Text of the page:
'SARAL' format for small cos soon
April 4, 2008
Small-and medium-sized companies (SMCs) may soon have a `SARAL' format for disclosing their financial statements. For ensuring better compliance by all categories of companies with disclosure norms prescribed under the company law, the Ministry for Corporate Affairs (MCA) had asked the Institute of Chartered Accountants of India (ICAI) to suggest a simpler format of financial statements especially for SMCs.
Currently, schedule VI of the Companies Act prescribes the format for disclosing profit and loss statement and balance sheet by companies. A SARAL schedule VI would help SMCs to comply with the disclosure norms without much compliance cost.
Speaking to Business Line, Mr Prem Chand Gupta, Minister for Corporate Affairs, said, "Transparency and disclosure are very important for promoting good corporate governance and protecting investor interest. For this purpose it is necessary that the companies meet all the compliance requirements prescribed under the law. The disclosure norms in case of small- and mediumsized companies have to be reasonable without overburdening them."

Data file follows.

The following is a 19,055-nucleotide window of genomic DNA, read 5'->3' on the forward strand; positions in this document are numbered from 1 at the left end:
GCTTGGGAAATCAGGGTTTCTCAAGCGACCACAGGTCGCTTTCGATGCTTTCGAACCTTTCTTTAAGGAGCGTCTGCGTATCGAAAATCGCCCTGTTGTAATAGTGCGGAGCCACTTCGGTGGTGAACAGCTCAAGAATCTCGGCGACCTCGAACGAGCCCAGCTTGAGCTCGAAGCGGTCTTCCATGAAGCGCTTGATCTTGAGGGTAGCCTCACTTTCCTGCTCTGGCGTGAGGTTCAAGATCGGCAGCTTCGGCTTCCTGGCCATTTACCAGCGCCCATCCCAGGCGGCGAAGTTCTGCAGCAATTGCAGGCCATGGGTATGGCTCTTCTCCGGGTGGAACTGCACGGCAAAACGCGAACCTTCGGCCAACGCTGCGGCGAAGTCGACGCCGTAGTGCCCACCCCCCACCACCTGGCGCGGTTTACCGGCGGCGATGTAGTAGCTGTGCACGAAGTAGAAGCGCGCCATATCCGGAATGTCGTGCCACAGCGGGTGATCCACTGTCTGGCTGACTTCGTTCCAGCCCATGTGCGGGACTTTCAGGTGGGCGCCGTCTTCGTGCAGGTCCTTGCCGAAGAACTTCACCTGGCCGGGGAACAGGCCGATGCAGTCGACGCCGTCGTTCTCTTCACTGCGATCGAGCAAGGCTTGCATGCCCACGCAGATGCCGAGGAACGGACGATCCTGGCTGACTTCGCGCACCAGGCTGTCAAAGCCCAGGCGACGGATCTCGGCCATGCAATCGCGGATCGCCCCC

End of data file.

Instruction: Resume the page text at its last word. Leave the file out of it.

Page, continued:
To carry out the exercise, the ICAI had constituted a study group for prescribing SARAL schedule VI. A draft SARAL schedule VI had been prepared and public comments were sought. This SARAL schedule would apply to those companies which fulfil and satisfy the following conditions at the end of relevant reporting period - their equity or debt securities are not listed or not in the process of being listed on any stock exchange, whether in India or outside India; it should not be a bank, financial institution or insurance company; turnover (excluding other income) does not exceed Rs 50 crore in the immediately preceding reporting period; does not have borrowings (including public deposits) in excess of Rs 10 crore during the immediately preceding reporting period.
Besides, the entity should not be a holding or subsidiary of a company that is not a small-and medium-sized company.
It is believed that SMCs will not have complex transactions and do not have public accountability. Besides, they do not hold assets in a fiduciary capacity for broad group of outsiders and accountability is limited to owners/government agencies.
[Source: The Hindu Business Line]